them. In the places were the limestone has eroded the sandstone is exposed and
has formed beautiful shapes. The sharp cracks are formed by freeze-thaw of
water, the organic holes by sand grains being swirled around by the wind, the
horizontal lines were part of the original dune structure. When the light hit
the red sandstone just right it glowed with a fire that reminded Lydia
myself of Uluru and Kata Tjuta.
We walked up to Mouse’s Tank. This formation is a natural
pool, a sealed rock tank in a shadowy cleft feed by tiny trickles of water
during the infrequent rains and protected from evaporation by the sun. The tank
is named after a Southern Paiute Indian renegade named “Little Mouse”, who was
accused of killing two prospectors in the 1890s.
He ran off and lived in the
wild until he was finally cornered at Mouse’s Tank and shot. The walk up to
Mouse’s Tank includes several rock faces covered in old petroglyphs. Unlike
rock paintings, these petroglyphs are made by carving out the hard stained
surface of the sandstone to reveal the red sandstone beneath. These carvings
were from the Anasazi people who lived in the area from 300 BCE to 1150 CE.
After Mouse’s Tank we drove to another part of the park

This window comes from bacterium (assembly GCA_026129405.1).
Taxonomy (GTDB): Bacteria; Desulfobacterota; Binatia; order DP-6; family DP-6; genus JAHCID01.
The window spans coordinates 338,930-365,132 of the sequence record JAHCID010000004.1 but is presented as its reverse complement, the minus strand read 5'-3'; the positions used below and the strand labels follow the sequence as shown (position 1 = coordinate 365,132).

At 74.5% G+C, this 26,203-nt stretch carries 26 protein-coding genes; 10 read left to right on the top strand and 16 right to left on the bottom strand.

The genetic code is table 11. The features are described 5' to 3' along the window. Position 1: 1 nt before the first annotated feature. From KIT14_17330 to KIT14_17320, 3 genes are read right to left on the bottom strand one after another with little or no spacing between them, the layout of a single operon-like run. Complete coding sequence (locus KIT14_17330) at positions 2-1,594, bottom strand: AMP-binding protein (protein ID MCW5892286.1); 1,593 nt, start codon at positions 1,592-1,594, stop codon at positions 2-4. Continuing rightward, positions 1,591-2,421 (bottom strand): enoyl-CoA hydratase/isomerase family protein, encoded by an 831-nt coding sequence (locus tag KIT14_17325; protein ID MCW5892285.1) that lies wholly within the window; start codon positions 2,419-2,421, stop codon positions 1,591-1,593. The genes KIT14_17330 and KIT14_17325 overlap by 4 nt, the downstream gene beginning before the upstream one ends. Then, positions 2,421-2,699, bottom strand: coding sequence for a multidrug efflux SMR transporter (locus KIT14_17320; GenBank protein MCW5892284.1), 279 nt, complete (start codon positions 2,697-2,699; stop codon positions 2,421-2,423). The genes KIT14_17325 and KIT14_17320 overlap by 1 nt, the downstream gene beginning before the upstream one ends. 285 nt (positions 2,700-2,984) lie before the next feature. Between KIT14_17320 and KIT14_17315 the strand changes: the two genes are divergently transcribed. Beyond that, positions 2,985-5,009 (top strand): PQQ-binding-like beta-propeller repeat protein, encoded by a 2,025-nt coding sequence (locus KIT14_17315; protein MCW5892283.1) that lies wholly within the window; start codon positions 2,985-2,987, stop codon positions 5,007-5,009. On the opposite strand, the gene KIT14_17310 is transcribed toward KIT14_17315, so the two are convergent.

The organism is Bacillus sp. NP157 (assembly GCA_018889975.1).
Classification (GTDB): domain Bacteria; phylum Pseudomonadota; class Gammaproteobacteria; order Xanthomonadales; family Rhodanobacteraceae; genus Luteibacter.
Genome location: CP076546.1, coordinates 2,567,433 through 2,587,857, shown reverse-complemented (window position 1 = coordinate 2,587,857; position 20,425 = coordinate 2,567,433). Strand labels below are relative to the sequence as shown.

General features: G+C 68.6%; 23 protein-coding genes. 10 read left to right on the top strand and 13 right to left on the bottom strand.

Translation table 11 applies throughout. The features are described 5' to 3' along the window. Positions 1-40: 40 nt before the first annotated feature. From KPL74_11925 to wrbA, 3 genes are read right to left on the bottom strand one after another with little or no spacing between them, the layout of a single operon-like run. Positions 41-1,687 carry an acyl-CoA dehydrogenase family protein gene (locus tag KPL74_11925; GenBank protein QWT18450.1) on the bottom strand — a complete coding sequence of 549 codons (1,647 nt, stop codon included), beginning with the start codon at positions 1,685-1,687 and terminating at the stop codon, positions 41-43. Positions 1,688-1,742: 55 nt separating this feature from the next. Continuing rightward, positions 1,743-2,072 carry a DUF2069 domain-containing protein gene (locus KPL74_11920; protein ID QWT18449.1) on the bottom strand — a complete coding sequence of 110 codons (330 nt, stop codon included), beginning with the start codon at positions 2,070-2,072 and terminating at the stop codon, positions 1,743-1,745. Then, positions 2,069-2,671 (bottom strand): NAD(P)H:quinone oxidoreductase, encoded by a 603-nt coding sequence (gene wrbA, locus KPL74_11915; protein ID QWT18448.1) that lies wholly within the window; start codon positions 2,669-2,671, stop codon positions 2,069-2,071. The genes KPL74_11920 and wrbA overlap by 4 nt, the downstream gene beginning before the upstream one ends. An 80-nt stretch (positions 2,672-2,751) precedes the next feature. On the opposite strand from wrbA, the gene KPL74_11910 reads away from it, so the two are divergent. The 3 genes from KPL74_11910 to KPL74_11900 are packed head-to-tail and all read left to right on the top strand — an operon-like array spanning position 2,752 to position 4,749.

where the rock was stained with greens, yellows and blues, rather than red,
with eerie ripples in the land. It was a gorgeous place. Then we went off-road four-wheel
driving up to a slot canyon just outside the park, and walked through the
narrow cleft carved out between the seemingly-impenetrable mountains.
Back in Vegas we had a short nap and then went out for
dinner to Battista’s, a hole in the wall Italian place just off the strip, for
a huge Italian meal with unlimited wine.
We then went out to see some of the
hotels, starting with the Bellagio. The water fountains in front of the
Bellagio are quite unexpected for Vegas – they are tasteful and elegant. The
fountains play to different musicals every fifteen minutes in a show well worth
watching. The fountains use 1,200 nozzles, 4,500 lights and cost $50 million to
build. We ended up watching three shows, and really enjoyed them. Inside the
Bellagio is just as elegant (even the pokies were toned down just a little),
with a display for Chinese New Year in the foyer. We had ice-cream at the chocolatier
inside, the Jean-Philippe Patisserie, which has the largest chocolate fountain
in the world. The fountain was more of a cascading waterfall, with two tons of white,
medium and dark chocolate pouring down over 25 glass ponds down 14 feet.
After the Bellagio we went to Treasure
Island for a Cirque du Soleil show, Mystere. We had second row
tickets right next to the stage, so we had the amazing experience of watching
the gymnastics from every direction as they dived down from the sky above us,
leapt onto the railing next to us and performed in front of us. The skill and
power of the gymnastics is just amazing, the sheer physical strength and
acrobatic ability required to perform their feats is just staggering.